Table 1 Baseline data of each enrolled patient group
Table 2 Mild or moderate adverse events
Table 3 Background data of each patient group for analysis of change in psychological states
Table 4 Patient data before and after 12 weeks of smoking cessation intervention
Table 5 Interaction between placebo and yokukansan groups on change after 12 weeks of smoking cessation intervention

Results

Success rate of smoking cessation

The participants (n = 198) were randomly assigned to one of the two groups: one that received the placebo and another that received Yokukansan, during the registration period between June 2016 and May 2019. The NHO Headquarters Central Review Board decided to terminate enrollment for the trial after three years based on time- and funding-related considerations. After excluding seven ineligible cases, the data of the remaining 191 patients (145 men and 46 women) were analyzed. The baseline data for each group are presented in Table 1. No significant differences were observed between the placebo and Yokukansan groups regarding age, sex, number of cigarettes per day, years of smoking, the FTND score, drugs used for the initial SC treatment, medical history, oral medication, and psychological states. The SC success rate at the 12-week time point was similar for both groups: 63% for the placebo group and 67% for the Yokukansan group (P = 0.649).

Adverse events

Two subjects experienced severe AEs: Case 1, pneumothorax, and Case 2, eruption with fever, both in the placebo group (2.1%, 2/97). Both the cases were judged to be unrelated to trial drug administration. Table 2 shows the specific symptoms and findings of mild and moderate AEs and their frequencies. No AEs specific to Yokukansan were observed.

Change of SDS and POMS subscale scores

The percentage of subjects who completed the 12-week administration protocol was 73% (71/97) in the placebo group and 85% (80/94) in the Yokukansan group (Fig. 1). The percentage of subjects who adhered well to the investigational drug (i.e., those who took 70% or more of the prescribed doses) was 75% (53/71) in the placebo group and 69% (55/80) in the Yokukansan group. The background data of these 108 participants are presented in Table 3. Data at baseline and at the 12-week time point are presented in Table 4. The body mass index significantly increased by approximately the same amount. Further, the exhaled CO concentration levels markedly decreased in both groups. There was a slight increase in systolic blood pressure in the Yokukansan group, but no change was observed in the placebo group. The SDS data were missing for one patient in the Yokukansan group; the POMS data were missing for four patients in the placebo group and five patients in the Yokukansan group—the remaining data were analyzed. The SDS scores improved significantly after the SC treatment in the placebo (P = 0.004) and Yokukansan groups (P < 0.001). The tension-anxiety scores also showed significant improvement in the placebo (P = 0.001) and Yokukansan groups (P = 0.013) after the SC treatment. In contrast, the depression-dejection (P = 0.003), fatigue (P = 0.002), and confusion (P = 0.015) POMS scores showed significant improvement only in the Yokukansan group. Differences in data between the baseline and the 12-week time points are presented in Table 5. The two-way analysis of variance revealed that depression-dejection exhibited significantly greater improvement in the Yokukansan group than in the placebo group (P = 0.019).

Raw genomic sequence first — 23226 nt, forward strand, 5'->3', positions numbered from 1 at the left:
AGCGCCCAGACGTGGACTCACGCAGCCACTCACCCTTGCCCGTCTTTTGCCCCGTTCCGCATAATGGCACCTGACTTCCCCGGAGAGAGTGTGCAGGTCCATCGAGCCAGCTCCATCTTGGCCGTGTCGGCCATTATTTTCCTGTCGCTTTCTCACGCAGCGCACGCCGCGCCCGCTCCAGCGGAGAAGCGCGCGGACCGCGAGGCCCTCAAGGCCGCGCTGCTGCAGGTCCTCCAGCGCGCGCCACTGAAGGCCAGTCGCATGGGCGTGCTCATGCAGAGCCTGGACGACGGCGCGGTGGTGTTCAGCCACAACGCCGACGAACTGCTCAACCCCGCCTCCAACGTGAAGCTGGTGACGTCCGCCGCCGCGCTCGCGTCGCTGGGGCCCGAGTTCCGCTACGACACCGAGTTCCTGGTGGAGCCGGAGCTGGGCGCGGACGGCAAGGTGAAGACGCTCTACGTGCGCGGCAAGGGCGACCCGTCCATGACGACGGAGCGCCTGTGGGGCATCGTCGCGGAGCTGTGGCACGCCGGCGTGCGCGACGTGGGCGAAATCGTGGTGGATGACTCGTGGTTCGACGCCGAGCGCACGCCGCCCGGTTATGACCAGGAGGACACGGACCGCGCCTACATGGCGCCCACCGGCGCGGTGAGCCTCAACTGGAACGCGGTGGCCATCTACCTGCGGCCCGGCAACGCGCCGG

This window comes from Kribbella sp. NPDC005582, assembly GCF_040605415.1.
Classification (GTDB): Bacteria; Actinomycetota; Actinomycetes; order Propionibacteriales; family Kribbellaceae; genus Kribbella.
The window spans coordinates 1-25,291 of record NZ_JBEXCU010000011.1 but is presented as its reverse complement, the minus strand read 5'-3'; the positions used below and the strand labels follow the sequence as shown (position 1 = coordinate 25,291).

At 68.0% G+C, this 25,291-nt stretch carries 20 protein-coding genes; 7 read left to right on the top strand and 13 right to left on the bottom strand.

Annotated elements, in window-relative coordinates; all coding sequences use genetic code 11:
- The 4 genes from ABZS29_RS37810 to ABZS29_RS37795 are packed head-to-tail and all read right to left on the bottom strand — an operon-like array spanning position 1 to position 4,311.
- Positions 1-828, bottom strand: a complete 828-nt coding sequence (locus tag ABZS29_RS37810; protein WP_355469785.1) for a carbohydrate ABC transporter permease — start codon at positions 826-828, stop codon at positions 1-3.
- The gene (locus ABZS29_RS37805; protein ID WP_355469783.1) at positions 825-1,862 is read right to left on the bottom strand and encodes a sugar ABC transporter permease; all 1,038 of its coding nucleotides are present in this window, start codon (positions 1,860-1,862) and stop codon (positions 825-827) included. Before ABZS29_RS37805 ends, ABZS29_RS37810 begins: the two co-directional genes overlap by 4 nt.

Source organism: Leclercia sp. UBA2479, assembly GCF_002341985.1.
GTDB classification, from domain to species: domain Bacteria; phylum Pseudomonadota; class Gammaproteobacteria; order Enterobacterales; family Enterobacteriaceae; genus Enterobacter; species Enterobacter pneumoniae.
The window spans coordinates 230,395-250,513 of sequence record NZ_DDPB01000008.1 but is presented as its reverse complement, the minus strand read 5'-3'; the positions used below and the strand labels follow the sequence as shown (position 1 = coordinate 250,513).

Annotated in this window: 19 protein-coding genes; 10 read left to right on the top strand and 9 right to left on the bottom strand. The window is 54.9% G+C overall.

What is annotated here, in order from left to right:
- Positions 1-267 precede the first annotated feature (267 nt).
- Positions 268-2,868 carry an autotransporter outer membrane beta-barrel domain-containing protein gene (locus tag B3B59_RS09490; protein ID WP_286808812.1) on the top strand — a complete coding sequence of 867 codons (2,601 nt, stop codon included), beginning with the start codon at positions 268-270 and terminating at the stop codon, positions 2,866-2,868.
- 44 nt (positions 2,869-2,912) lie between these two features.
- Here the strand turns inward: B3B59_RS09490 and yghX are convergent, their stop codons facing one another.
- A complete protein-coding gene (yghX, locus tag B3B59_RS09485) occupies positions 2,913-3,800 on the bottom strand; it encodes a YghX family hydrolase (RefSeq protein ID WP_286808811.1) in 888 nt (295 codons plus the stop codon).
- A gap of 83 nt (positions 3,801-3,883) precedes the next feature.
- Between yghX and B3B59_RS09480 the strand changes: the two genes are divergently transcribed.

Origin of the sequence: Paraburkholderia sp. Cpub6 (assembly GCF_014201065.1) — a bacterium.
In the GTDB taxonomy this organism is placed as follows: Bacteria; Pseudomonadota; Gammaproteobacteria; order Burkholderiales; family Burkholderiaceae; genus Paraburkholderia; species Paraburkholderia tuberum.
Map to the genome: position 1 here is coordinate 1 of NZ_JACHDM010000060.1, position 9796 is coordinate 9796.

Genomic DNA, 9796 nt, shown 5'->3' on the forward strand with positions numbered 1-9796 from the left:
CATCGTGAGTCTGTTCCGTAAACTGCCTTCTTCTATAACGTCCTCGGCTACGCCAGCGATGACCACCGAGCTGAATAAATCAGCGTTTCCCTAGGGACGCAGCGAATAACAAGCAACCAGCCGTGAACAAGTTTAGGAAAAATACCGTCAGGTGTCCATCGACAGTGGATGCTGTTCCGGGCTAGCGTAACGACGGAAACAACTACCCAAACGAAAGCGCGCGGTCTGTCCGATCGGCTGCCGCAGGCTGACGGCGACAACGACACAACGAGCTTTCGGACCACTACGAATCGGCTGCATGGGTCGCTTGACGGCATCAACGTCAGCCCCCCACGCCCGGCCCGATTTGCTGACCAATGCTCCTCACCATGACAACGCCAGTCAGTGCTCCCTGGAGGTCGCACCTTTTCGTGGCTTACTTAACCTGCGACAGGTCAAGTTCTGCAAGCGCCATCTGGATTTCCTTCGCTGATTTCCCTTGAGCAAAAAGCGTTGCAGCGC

Fig. 1
figure 1

CONSORT Diagram

Discussion

In Japan, Yokukansan is given for neurosis and insomnia in general outpatient clinics [15]. This study examined the efficacy and safety of Yokukansan in combination with the standard SC treatment in smokers with depressive tendencies in a multicenter, placebo-controlled, randomized, parallel trial. The participants did not receive standard psychiatric/psychosomatic medications. The frequency of AEs was similar between the groups, and no AEs specific to the Yokukansan group were observed. Consequently, the safety of the concomitant use of Yokukansan in the standard SC treatment was confirmed within the context of this trial.